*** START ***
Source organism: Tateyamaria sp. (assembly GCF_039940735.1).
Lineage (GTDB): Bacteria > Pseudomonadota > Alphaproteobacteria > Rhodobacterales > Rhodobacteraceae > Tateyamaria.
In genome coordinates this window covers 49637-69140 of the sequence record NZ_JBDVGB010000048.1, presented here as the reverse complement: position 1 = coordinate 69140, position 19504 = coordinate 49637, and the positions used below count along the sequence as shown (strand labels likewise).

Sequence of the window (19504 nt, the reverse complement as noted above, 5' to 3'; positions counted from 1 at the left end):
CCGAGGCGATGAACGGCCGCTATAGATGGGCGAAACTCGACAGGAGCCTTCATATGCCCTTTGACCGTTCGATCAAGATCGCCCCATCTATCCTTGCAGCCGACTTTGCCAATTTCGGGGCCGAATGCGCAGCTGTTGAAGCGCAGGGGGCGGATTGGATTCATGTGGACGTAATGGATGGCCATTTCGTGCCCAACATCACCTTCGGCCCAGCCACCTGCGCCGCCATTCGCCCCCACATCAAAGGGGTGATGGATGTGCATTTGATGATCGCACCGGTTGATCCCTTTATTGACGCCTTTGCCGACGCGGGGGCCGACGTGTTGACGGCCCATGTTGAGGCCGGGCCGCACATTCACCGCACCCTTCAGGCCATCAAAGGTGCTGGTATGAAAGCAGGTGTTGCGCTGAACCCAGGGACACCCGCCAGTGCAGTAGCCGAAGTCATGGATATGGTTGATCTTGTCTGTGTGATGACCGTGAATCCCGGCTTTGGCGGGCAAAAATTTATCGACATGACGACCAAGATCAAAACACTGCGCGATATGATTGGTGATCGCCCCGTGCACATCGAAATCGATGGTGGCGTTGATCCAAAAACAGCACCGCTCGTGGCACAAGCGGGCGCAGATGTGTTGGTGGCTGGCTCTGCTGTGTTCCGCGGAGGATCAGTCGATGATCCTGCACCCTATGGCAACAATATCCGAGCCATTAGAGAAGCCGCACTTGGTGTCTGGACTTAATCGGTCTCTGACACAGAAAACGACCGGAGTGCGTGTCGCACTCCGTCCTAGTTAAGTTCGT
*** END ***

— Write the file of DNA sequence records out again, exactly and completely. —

Source organism: Tateyamaria sp. (assembly GCF_039940735.1).
Lineage (GTDB): Bacteria > Pseudomonadota > Alphaproteobacteria > Rhodobacterales > Rhodobacteraceae > Tateyamaria.
In genome coordinates this window covers 49637-69140 of the sequence record NZ_JBDVGB010000048.1, presented here as the reverse complement: position 1 = coordinate 69140, position 19504 = coordinate 49637, and the positions used below count along the sequence as shown (strand labels likewise).

Sequence of the window (19504 nt, the reverse complement as noted above, 5' to 3'; positions counted from 1 at the left end):
CCGAGGCGATGAACGGCCGCTATAGATGGGCGAAACTCGACAGGAGCCTTCATATGCCCTTTGACCGTTCGATCAAGATCGCCCCATCTATCCTTGCAGCCGACTTTGCCAATTTCGGGGCCGAATGCGCAGCTGTTGAAGCGCAGGGGGCGGATTGGATTCATGTGGACGTAATGGATGGCCATTTCGTGCCCAACATCACCTTCGGCCCAGCCACCTGCGCCGCCATTCGCCCCCACATCAAAGGGGTGATGGATGTGCATTTGATGATCGCACCGGTTGATCCCTTTATTGACGCCTTTGCCGACGCGGGGGCCGACGTGTTGACGGCCCATGTTGAGGCCGGGCCGCACATTCACCGCACCCTTCAGGCCATCAAAGGTGCTGGTATGAAAGCAGGTGTTGCGCTGAACCCAGGGACACCCGCCAGTGCAGTAGCCGAAGTCATGGATATGGTTGATCTTGTCTGTGTGATGACCGTGAATCCCGGCTTTGGCGGGCAAAAATTTATCGACATGACGACCAAGATCAAAACACTGCGCGATATGATTGGTGATCGCCCCGTGCACATCGAAATCGATGGTGGCGTTGATCCAAAAACAGCACCGCTCGTGGCACAAGCGGGCGCAGATGTGTTGGTGGCTGGCTCTGCTGTGTTCCGCGGAGGATCAGTCGATGATCCTGCACCCTATGGCAACAATATCCGAGCCATTAGAGAAGCCGCACTTGGTGTCTGGACTTAATCGGTCTCTGACACAGAAAACGACCGGAGTGCGTGTCGCACTCCGTCCTAGTTAAGTTCGT